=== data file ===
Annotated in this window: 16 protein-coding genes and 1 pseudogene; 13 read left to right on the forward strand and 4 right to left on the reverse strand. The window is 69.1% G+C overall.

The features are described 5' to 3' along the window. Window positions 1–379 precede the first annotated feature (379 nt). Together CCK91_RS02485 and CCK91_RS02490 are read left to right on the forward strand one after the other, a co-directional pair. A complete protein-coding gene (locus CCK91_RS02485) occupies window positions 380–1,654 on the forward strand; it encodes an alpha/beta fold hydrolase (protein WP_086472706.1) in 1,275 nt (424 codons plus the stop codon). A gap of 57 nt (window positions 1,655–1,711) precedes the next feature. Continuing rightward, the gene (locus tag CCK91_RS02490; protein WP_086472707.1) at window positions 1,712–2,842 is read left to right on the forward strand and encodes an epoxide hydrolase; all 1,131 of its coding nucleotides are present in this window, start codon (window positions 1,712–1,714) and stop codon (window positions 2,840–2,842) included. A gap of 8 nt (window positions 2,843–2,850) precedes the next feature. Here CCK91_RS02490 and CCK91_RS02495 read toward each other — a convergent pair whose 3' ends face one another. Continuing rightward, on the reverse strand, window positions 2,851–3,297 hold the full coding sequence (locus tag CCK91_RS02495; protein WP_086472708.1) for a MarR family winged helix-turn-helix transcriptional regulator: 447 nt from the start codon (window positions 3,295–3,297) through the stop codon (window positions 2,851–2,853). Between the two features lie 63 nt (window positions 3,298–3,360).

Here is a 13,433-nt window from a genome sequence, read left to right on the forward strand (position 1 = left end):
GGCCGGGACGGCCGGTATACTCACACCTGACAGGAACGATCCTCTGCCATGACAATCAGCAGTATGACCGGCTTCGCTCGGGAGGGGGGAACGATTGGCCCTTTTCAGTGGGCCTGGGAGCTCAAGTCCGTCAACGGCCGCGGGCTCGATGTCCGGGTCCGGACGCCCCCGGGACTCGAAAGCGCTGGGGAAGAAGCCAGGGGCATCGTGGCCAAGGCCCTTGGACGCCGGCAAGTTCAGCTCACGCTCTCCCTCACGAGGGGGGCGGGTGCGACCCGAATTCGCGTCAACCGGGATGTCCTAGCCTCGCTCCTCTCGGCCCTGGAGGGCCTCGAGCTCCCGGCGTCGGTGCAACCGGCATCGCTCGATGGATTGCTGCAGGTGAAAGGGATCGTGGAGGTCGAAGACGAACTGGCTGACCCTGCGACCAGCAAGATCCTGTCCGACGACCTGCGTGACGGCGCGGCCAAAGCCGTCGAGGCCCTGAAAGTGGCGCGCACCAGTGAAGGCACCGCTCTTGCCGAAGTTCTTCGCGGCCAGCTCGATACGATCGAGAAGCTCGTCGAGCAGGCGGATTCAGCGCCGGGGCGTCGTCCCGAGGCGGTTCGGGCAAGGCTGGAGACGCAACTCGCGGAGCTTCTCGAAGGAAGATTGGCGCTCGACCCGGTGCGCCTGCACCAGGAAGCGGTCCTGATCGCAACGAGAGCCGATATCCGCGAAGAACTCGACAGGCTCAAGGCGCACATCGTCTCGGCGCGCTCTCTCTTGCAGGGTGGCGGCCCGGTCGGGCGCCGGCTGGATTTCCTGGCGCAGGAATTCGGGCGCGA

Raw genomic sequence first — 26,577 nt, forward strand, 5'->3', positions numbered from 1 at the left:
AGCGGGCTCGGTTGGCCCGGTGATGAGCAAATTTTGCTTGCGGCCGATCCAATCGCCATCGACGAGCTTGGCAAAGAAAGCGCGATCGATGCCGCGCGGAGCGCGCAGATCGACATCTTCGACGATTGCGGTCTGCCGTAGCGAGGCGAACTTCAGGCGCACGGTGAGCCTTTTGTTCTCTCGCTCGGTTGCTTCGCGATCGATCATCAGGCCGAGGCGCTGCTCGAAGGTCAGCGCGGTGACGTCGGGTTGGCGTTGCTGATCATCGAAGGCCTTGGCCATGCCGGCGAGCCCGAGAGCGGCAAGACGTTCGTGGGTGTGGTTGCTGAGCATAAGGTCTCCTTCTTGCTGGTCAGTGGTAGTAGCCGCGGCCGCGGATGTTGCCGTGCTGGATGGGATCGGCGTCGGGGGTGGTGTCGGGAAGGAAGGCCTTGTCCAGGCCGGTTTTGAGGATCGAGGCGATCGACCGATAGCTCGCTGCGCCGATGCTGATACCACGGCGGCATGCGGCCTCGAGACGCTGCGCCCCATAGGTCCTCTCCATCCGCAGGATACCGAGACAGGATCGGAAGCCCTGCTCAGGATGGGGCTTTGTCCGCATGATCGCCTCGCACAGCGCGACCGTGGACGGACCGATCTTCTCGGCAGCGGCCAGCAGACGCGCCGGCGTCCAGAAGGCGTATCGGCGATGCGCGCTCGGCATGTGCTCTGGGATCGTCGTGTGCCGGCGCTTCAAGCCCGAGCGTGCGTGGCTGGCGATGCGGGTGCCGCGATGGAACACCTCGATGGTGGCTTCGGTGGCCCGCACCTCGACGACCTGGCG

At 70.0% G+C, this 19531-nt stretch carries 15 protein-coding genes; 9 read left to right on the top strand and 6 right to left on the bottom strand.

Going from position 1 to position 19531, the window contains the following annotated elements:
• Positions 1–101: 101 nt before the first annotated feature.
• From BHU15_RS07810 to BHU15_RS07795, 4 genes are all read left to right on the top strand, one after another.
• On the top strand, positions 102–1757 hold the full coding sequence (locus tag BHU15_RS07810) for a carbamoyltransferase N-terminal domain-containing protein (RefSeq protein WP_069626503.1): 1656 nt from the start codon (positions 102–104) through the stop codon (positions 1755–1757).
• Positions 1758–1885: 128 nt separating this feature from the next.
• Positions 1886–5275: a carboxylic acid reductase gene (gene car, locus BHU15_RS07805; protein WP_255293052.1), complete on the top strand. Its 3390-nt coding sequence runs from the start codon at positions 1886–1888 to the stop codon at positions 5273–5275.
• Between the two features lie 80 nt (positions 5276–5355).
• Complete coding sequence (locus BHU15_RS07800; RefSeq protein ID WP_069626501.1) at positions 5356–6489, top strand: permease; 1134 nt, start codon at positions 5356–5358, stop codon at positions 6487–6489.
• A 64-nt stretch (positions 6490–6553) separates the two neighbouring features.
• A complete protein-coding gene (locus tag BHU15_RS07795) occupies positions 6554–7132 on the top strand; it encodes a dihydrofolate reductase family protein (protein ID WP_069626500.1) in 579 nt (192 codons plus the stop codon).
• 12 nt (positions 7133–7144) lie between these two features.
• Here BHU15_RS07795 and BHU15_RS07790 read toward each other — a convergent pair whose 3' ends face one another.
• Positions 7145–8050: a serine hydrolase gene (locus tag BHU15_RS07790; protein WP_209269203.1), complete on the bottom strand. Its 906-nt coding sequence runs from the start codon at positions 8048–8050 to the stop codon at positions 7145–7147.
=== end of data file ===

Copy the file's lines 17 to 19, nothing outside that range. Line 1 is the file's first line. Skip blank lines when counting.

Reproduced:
• A complete protein-coding gene (locus tag BHU15_RS07795) occupies positions 6554–7132 on the top strand; it encodes a dihydrofolate reductase family protein (protein ID WP_069626500.1) in 579 nt (192 codons plus the stop codon).
• 12 nt (positions 7133–7144) lie between these two features.
• Here BHU15_RS07795 and BHU15_RS07790 read toward each other — a convergent pair whose 3' ends face one another.